• How about a price of cost + 10% to the manufacturer (requires transparency) – paid by the government? For a nation to be civilized, its population should be automatically protected from highly contagious diseases for which vaccinations exist – free for patients = paid by the government health care system. In many civilized countries this is indeed established for vaccinations for measles-mumps-rubella, polio, tetanus, diphteria, hepatitis, chickenpox, rabies, etc. The same should apply to a Covid-19 vaccine. Imagine the alternative, what would have happened would there have been no such action for smallpox or the Spanish flu ? And for polio that is almost eradicated globally (only Pakistan, Afghanistan, Nigeria have cases)? This powerful, highly contagious, fast-spreading SARS-CoV2 virus warrants global immunization effort. But it has to be vaccine that truly is undoubtedly effective, not another quickie off-an-old-shelf fix / non-solution.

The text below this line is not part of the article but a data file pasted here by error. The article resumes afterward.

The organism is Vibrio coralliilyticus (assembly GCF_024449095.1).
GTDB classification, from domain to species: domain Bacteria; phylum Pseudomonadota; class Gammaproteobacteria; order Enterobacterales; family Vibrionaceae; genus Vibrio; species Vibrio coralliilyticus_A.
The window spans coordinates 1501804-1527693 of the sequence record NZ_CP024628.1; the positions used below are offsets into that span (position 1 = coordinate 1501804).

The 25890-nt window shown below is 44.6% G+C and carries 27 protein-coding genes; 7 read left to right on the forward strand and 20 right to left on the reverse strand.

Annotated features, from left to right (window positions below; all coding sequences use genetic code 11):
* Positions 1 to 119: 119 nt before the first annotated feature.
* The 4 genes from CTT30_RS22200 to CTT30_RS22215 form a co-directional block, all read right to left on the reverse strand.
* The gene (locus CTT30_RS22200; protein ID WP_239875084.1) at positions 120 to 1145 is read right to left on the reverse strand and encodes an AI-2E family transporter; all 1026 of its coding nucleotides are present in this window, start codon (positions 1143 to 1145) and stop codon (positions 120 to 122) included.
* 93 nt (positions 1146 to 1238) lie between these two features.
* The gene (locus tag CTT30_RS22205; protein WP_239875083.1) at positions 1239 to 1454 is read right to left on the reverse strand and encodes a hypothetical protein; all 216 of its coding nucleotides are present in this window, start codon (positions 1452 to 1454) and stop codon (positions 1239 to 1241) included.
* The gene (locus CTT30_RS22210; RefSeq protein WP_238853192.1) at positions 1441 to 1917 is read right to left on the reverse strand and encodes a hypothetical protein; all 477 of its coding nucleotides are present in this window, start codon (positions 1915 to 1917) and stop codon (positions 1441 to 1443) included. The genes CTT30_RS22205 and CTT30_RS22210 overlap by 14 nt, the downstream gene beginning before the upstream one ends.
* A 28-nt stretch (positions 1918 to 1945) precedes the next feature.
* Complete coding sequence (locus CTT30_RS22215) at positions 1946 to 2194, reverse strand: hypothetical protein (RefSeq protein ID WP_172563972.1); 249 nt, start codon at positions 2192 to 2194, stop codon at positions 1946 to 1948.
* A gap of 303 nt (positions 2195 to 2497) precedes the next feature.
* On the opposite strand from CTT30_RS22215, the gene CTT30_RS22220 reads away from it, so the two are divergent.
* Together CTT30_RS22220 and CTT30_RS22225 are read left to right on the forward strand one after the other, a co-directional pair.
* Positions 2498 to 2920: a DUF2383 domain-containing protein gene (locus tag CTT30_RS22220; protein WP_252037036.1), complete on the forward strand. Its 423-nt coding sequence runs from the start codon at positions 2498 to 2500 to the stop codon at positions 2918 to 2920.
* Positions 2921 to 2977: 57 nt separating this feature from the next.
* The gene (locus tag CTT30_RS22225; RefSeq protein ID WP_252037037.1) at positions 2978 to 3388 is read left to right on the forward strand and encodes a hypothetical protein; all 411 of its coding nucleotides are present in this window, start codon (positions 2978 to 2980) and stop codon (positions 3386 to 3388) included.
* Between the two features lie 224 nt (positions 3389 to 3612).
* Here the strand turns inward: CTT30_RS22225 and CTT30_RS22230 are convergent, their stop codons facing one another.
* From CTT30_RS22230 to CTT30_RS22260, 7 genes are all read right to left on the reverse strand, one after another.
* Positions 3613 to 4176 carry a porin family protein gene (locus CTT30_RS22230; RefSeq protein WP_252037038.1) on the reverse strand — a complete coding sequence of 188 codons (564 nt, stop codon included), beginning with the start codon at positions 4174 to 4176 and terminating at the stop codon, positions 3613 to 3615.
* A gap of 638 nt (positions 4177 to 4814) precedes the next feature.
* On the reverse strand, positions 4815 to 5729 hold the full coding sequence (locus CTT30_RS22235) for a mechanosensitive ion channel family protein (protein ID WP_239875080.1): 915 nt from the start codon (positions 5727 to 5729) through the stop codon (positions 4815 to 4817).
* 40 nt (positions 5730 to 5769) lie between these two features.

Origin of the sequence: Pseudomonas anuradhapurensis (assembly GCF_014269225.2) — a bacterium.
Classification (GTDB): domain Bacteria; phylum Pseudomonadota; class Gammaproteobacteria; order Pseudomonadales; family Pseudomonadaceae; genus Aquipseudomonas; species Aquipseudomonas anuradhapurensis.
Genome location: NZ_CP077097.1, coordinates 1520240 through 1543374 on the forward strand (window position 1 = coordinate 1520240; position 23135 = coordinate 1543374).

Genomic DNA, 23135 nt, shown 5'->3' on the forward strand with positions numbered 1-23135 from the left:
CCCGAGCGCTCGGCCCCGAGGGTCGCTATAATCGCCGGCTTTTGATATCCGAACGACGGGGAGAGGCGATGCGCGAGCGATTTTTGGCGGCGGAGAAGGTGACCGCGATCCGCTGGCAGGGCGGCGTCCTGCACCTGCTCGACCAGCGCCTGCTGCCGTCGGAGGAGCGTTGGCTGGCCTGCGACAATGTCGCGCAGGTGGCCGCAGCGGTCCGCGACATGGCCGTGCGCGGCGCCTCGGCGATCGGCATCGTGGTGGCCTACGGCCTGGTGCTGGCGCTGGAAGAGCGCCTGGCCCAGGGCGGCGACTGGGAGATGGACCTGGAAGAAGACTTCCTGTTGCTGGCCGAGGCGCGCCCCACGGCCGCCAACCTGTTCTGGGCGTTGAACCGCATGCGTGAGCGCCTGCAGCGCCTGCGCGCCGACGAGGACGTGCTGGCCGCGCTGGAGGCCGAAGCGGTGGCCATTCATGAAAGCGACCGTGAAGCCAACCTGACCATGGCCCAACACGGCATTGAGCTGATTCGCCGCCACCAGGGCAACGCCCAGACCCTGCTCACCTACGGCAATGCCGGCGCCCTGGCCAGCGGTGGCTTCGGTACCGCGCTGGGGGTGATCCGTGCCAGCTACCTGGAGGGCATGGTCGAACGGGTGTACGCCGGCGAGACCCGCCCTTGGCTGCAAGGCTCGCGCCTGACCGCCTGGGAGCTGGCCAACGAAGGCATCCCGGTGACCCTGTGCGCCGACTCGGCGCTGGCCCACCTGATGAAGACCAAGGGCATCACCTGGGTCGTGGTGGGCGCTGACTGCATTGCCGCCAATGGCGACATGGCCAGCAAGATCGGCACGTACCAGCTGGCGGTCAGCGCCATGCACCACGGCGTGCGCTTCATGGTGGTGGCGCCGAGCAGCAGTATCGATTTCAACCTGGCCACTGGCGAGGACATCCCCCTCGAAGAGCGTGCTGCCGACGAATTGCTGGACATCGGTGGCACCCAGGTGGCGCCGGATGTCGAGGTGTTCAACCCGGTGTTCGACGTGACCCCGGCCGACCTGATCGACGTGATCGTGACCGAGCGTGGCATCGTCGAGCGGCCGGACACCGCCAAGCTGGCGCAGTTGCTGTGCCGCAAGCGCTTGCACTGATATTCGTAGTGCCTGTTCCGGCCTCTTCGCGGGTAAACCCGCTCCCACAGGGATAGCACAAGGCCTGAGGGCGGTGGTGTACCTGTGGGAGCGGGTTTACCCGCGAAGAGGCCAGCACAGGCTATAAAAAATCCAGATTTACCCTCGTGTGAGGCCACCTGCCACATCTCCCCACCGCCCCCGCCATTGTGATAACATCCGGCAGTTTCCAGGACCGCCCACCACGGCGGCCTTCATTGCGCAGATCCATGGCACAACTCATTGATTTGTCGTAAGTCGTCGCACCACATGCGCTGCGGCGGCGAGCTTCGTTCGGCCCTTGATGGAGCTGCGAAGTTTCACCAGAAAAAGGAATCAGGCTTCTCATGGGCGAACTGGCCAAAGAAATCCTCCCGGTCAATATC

• And a tug of war over pricing remdesivir is far too premature – because there are better drugs in trials. Sorrento Therapeutics had an announcement today, Mesoblast a few weeks ago, and now anakinra (arthritis drug) shows excellent results. Over-hyping remdesivir on long term visions is unacceptable, just another quick-fix promo.

  • “The price must be ‘You make it, We take it’ “

    — Fondest regards, Tedros and the WHO